[Frankie Flood] works at the Digital Craft Research Lab (DCRL for short), which is kind of like a hackerspace for the University of Wisconsin — complete with CNC routers, lasers, 3D printers, and all your basic manufacturing tools.  [Lionel Rocheleau], one of his lab technicians at DCRL was interested in doing some experiments with the laser cutter, so they came up with this experiment…

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The Nicest Home Made Spot Welder We’ve Ever Seen

By golly, look at the build quality of this homemade spot welder.

Just about everyone on here knows it’s quite possible to build one of these things using a re-wrapped microwave transformer, but they’re usually made of wood like the one we swap on Friday, and we often wonder how much real use they get other than “hey look I built a spot welder!”. I myself made one, but then ended up buying a professional one because it works better. Not [Matthew Borgatti] though, his looks better and has more features than even the one I bought!


Why? Because he put some serious thought into his design. He even 3D modeled the whole thing in SolidWorks.

Beyond the excellent laser cut enclosure (complete with ratcheting work piece clamping), [Matt’s] also added an Arduino to create a timing circuit. Most times you just squeeze the clamp, press the button, and watch the metal heat up — “I think that’s good…”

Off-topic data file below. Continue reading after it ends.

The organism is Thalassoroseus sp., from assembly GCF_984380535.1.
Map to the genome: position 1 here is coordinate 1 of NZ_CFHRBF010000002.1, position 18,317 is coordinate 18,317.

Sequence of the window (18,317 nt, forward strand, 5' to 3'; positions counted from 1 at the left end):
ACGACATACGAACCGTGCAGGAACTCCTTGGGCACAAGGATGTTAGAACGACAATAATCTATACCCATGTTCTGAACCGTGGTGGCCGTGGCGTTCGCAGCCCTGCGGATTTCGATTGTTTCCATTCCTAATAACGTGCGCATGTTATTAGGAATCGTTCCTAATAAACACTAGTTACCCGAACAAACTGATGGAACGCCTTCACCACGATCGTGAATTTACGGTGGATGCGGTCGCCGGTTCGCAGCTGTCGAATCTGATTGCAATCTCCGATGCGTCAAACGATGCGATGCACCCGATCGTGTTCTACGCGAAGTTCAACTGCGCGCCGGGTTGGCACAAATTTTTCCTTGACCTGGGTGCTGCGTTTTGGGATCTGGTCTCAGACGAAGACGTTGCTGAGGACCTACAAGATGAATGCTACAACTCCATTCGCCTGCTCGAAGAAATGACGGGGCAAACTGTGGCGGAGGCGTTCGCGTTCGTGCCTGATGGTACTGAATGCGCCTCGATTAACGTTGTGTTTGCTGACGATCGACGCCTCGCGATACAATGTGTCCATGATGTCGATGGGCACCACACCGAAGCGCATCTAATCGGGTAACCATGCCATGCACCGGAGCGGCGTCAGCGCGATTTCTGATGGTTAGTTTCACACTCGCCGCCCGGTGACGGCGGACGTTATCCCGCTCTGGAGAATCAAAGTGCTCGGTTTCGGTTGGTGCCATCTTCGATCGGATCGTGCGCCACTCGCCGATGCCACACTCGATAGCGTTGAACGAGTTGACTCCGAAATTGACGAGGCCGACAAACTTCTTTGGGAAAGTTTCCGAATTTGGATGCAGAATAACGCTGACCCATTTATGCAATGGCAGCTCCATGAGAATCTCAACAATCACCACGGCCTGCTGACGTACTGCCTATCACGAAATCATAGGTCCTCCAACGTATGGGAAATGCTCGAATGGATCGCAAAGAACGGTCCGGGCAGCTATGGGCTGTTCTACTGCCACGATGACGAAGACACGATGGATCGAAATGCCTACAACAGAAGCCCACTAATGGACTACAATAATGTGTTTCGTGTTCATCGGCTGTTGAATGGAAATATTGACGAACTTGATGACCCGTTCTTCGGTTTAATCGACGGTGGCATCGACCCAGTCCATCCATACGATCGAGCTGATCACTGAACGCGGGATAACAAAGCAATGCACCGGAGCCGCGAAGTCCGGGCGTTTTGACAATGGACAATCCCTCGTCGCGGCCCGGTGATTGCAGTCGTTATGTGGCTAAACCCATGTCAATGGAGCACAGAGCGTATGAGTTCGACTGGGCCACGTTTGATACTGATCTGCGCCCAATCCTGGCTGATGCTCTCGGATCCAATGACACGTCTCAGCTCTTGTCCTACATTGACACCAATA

But with an actual timing circuit you can calculate how much time you need versus current and electrode size to produce a good quality weld.

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Optics Laboratory Made From LEGO

16A lot of engineers, scientists, builders, makers, and hackers got their start as children with LEGO. Putting those bricks together, whether following the instructions or not, really brings out the imagination. It’s not surprising that some people grow up and still use LEGO in their projects, like [Steve] who has used LEGO to build an optics lab with a laser beam splitter.

[Steve] started this project by salvaging parts from a broken computer projector. Some of the parts were scorched beyond repair, but he did find some lenses and mirrors and a mystery glass cube. It turns out that this cube is a dichroic prism which is used for combining images from the different LCD screens in the projector, but with the right LEGO bricks it can also be used for splitting a laser beam.

The cube was set on a LEGO rotating piece to demonstrate how it can split the laser at certain angles. LEGO purists might be upset at the Erector set that was snuck into this project, but this was necessary to hold up the laser pointer. This is a great use of these building blocks though, and [Steve] finally has his optics lab that he’s wanted to build for a while. If that doesn’t scratch your LEGO itch, we’ve also featured this LEGO lab which was built to measure the Planck constant.

Solar-Cell Laser Communication System